• New Proposal for the Dugdale Centre

    The Enfield Society has published an alternative plan for LBE's Children and Youth Services which would accomplish the Council's aims yet keep the Archive and Museum on level 1 at the Dugdale Centre.

    The Society has also offered £20,000 to the Council for the Museum which would be used to enhance the displays.

    On Friday 23rd October we received a reply from Mark Bradbury, Director of Property and Economy.

Southgate Green

This article by Stephen Gilburt was first published by The Enfield Society in newsletter 219, Autumn 2020.

The name Southgate is first found in 1370 and refers to the south gate of Enfield Chase. This was a hunting ground from 1138, owned in turn by the de Mandeville and de Bohun families, until it came under the control of the Crown. It was enclosed following an Act of Parliament of 1777.

Southgate was in the western part of the parish and manor of Edmonton. In 1615 Sir John Weld built a chapel in the grounds of Arnolds near Southgate Green. In 1719 Arnolds was replaced by Arnos Grove (which is now Southgate Beaumont—a Barchester care community, with in normal times free tours, tea and entertainment for visitors on Tuesday afternoons. See newsletter 177, Spring 2010). The Weld chapel was replaced by Gilbert Scott’s Christ Church in 1863 (see newsletter 179, Autumn 2010). In the 18th century a number of mansions were built including Southgate House, Minchenden (1747), Cullands Grove and Southgate Grove, now Groveland Priory Hospital (1797) (see newsletter 217, Spring 2020).

The poet, novelist, playwright, essayist and critic James Henry Leigh Hunt (1784–1859) was born at Eagle Hall on the high street, which was destroyed in the Second World War. In 1813 he described the Prince Regent as “a fat Adonis of 50”. This earned him a two year prison sentence and a fine of £500 (£35,000 today). While in prison he was visited by many of his literary friends including Charles and Mary Lamb, Lord Byron, Keats, Shelly, Coleridge and Hazlett. Hunt’s best known poem is:

Jenny kissed me when we met,
Jumping from the chair she satin;
Time, you thief, who love to get,
Sweets into your list, put that in!
Say I’m weary, say I’m sad,
Say that health and wealth have missed me,
Say I’m growing old, but add,
Jenny kissed me.

In his Autobiography Hunt wrote: “It is a pleasure to me to know that I was born in so sweet a village as Southgate. . . a scene of trees and meadows, of “greenery” and nestling cottages. . . It is a place lying out of the way of innovation, therefore it has the pure sweet air of antiquity about it.”

Henry Crabb Robinson, living in Southgate in 1812, described the village thus:– “No distant prospect from the Green but there are fine trees admirably grouped, and neat happy homes scattered in the picturesque corners and lanes.”

In its 1907 sales brochure for new homes in Palmers Green, the New London and County Building and Estate Co. referred to the proximity of “the picturesque and charming village of Southgate with its lovely mansions in their fine old gardens, village green and pond.” (See newsletter 214, Summer 2019.) In 1928 the pond was filled in.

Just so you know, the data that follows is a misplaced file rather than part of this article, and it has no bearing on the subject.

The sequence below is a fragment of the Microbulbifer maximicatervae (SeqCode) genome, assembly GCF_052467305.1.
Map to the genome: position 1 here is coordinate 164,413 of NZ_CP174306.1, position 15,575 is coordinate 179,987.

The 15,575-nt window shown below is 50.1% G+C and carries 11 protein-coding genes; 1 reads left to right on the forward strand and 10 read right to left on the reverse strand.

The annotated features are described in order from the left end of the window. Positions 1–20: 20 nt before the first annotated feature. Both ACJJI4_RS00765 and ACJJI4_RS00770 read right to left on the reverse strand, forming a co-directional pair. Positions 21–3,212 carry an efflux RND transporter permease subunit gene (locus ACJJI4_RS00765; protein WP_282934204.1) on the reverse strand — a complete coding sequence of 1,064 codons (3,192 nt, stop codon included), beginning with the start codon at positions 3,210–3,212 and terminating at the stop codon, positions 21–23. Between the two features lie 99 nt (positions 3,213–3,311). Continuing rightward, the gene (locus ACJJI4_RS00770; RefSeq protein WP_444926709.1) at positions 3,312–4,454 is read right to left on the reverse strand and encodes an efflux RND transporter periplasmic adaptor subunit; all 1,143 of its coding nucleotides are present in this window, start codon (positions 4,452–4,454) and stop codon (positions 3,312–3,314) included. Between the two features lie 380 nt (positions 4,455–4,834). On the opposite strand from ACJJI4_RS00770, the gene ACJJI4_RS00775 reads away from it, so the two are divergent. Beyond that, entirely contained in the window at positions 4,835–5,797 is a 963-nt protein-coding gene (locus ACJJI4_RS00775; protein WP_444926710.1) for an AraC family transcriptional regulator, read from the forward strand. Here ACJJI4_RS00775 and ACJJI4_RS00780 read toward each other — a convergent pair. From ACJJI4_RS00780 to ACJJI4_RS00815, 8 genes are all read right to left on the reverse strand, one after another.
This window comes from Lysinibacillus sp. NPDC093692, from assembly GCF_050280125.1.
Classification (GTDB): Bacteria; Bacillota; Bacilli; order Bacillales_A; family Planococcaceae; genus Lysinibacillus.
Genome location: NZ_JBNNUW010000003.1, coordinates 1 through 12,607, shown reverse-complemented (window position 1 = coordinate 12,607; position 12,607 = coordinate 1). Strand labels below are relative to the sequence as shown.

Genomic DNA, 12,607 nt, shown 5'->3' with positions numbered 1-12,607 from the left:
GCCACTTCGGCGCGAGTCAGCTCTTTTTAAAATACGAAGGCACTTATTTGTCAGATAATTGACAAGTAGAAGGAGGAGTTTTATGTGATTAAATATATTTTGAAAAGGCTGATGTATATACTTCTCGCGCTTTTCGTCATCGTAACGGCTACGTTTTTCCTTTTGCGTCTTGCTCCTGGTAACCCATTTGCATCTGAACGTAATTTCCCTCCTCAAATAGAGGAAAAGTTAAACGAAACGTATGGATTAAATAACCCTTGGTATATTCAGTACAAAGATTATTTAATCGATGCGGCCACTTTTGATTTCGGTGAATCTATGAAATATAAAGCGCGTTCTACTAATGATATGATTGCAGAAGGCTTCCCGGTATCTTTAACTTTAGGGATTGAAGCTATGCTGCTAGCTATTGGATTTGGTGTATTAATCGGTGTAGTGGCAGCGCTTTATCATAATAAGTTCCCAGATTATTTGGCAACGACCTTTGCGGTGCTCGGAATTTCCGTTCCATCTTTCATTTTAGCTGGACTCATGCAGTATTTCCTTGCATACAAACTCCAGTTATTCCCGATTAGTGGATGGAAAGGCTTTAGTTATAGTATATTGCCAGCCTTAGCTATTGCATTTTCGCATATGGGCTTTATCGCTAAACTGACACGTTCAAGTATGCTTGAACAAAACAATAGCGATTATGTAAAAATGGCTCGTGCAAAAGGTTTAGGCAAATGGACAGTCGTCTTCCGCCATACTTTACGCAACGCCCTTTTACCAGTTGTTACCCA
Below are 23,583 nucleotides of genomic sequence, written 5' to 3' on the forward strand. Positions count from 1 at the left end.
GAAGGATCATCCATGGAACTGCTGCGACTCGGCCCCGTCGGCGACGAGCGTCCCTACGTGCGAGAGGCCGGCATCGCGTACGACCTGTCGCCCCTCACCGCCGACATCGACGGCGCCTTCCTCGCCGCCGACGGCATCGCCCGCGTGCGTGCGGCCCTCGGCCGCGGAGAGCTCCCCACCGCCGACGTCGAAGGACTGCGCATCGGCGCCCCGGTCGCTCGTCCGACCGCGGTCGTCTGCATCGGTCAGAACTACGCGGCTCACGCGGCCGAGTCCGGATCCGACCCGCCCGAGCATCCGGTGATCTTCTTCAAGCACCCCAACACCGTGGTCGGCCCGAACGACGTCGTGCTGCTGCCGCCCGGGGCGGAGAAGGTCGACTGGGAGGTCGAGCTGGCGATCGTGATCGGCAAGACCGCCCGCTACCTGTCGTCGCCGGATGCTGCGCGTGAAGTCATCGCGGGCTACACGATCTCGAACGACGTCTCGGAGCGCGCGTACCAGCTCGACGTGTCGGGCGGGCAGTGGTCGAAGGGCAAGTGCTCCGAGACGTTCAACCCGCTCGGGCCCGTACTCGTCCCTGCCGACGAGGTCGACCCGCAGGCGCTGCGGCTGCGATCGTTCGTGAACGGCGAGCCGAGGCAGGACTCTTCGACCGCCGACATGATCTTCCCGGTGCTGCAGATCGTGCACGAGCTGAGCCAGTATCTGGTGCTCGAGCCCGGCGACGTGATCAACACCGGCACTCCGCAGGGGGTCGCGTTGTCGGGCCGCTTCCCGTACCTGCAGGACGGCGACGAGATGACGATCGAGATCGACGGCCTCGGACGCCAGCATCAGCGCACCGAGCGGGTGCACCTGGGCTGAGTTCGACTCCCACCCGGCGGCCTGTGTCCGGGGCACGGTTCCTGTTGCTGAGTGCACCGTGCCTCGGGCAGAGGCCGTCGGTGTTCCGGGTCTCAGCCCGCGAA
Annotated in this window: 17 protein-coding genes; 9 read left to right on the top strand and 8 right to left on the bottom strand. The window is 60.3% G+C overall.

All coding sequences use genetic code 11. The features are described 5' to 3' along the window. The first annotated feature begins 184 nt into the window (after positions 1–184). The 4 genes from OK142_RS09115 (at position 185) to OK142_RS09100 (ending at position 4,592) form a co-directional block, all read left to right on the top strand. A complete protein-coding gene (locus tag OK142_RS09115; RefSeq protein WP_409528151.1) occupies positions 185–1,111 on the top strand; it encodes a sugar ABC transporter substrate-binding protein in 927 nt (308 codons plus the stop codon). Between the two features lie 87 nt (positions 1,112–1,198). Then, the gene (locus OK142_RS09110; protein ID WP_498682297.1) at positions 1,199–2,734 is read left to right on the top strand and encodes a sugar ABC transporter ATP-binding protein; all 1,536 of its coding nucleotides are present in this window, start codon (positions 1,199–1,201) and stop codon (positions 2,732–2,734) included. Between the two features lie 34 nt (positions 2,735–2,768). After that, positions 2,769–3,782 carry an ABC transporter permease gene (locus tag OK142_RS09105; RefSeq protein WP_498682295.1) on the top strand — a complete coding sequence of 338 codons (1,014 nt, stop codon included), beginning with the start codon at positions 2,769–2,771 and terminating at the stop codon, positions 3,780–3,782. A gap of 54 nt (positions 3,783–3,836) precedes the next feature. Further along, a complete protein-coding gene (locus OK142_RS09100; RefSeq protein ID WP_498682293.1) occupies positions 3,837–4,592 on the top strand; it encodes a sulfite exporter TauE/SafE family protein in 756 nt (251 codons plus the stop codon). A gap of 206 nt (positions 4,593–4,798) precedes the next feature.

In 1881 an elected Local Board of Health was set up covering Southgate, Winchmore Hill and Palmers Green. These areas had previously been part of the Edmonton Local Board of Health. The first offices were at Ash Lodge, Southgate Green, but in 1893 new offices were built in Palmers Green. These were substantially extended in 1916 and 1940 becoming the Southgate Town Hall. Southgate became an urban district in 1894 and a borough in 1933. In 1965 Southgate was incorporated into the London Borough of Enfield along with the boroughs of Edmonton and Enfield.

Southgate Green became an conservation area in 1968. It has since been extended into the High Street, Waterfall Road and Cannon Hill. Neighbouring conservation areas are the Lakes Estate (see newsletter 214, Summer 2019), The Meadway Estate (see newsletter 196, Winter 2014) and Southgate Circus (See newsletter 209, Spring 2018). Southgate Green can be reached by buses 121, 298, 299 and W6.

For more information see: Heritage Walks in the London Borough of Enfield edited by Monica Smith and The Enfield Preservation Society 2007; Treasures of Enfield, Discovering the Buildings of a London Borough edited by Valerie Carter 2000; Southgate a glimpse into the past by Alan Dumayne 1998; A—Z of Enfield Pubs Part Two by Gary Boudier 2002; Southghate and Edmonton Past by Graham Dalling 1996; The Buildings of England London 4 North by Bridget Cherry and Nikolaus Pevsner 1998 and Middlesex by Michael Robbins 1953/2003. These publications may be consulted at Enfield Local Studies and Archive which also supplied the two black and white photographs used in this article.

Illustration 1. Essex House and Arnoside House, 4 and 5 The Green, are listed Grade II* and were built in 1720. This pair of three storey red/purple brick houses with basements have rusticated brick quions at the corners. Four stone steps with wrought iron handrails lead up to a pair of doors with moulded architraves above. There are fine Baroque gate piers topped with stone urns and original railings and gates. Once used as a school, the frame for the bell can still be seen on the roof. On either side are matching restored former coach houses and further to the right is the 18th century Grade II listed two storey Old House with dormer windows in its slated roof.